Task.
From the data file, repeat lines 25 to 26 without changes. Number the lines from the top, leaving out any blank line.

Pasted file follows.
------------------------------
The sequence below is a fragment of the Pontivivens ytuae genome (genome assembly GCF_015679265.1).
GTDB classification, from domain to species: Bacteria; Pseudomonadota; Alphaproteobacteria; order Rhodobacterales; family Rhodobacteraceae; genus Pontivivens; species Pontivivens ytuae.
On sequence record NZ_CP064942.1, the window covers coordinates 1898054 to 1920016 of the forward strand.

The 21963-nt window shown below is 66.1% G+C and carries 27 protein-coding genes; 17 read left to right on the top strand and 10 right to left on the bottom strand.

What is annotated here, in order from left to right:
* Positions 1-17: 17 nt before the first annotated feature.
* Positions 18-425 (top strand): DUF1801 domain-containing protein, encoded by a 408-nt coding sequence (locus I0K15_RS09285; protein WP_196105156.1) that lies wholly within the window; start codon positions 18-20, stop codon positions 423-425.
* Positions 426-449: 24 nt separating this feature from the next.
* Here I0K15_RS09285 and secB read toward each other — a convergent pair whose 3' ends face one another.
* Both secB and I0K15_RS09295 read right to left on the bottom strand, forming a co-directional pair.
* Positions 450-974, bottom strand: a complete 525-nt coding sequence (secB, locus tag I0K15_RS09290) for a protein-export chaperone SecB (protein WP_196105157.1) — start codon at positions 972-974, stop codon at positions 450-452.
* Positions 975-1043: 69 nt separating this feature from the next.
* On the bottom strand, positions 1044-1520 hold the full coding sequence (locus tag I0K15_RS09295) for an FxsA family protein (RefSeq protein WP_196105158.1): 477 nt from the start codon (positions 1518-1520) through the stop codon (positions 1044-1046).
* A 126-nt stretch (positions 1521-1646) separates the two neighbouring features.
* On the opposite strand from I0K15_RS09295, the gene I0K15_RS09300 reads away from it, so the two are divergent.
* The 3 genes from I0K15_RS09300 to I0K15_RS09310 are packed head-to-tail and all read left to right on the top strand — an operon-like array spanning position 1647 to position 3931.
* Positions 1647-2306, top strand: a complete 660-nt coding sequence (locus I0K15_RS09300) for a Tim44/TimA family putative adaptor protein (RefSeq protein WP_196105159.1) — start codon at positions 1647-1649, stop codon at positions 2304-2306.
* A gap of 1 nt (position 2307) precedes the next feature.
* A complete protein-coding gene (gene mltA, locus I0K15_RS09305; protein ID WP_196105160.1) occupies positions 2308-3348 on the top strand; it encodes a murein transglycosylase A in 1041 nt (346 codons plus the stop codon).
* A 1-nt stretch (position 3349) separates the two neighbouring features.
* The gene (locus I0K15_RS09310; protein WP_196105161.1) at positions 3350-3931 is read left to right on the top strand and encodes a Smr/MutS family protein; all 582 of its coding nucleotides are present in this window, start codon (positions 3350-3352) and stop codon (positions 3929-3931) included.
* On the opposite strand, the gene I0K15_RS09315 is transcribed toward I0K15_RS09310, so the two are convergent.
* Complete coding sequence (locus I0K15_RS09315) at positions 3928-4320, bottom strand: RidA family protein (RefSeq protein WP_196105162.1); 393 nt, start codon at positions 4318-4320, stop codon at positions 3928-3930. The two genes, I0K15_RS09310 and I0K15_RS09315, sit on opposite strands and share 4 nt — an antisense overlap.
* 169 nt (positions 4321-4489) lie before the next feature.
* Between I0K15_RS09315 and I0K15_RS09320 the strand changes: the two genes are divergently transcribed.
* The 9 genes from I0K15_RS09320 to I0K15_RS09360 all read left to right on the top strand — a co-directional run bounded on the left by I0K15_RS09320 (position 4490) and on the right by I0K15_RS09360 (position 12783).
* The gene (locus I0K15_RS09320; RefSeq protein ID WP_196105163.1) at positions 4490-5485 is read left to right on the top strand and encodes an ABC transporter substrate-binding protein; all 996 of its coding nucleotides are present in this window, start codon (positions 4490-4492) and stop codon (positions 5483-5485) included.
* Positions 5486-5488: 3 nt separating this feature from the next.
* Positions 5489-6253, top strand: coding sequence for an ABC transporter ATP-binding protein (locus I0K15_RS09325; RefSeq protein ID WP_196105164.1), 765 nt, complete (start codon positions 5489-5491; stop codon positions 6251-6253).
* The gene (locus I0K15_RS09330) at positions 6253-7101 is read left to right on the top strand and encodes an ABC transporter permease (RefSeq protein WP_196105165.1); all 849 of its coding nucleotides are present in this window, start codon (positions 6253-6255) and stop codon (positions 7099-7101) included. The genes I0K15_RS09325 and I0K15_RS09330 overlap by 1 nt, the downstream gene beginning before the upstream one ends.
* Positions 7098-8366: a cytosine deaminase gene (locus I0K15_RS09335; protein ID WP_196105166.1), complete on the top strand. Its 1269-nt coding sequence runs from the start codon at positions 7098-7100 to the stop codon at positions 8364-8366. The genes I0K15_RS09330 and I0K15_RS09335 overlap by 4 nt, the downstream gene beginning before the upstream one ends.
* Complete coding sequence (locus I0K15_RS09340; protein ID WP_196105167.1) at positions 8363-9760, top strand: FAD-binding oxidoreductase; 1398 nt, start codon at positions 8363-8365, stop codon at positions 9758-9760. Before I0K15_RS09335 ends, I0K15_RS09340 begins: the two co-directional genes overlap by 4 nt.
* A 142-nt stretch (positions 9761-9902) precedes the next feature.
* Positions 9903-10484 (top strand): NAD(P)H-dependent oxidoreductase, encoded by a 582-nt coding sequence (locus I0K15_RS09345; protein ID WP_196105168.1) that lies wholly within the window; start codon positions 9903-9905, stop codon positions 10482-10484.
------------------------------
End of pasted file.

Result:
* Between I0K15_RS09315 and I0K15_RS09320 the strand changes: the two genes are divergently transcribed.
* The 9 genes from I0K15_RS09320 to I0K15_RS09360 all read left to right on the top strand — a co-directional run bounded on the left by I0K15_RS09320 (position 4490) and on the right by I0K15_RS09360 (position 12783).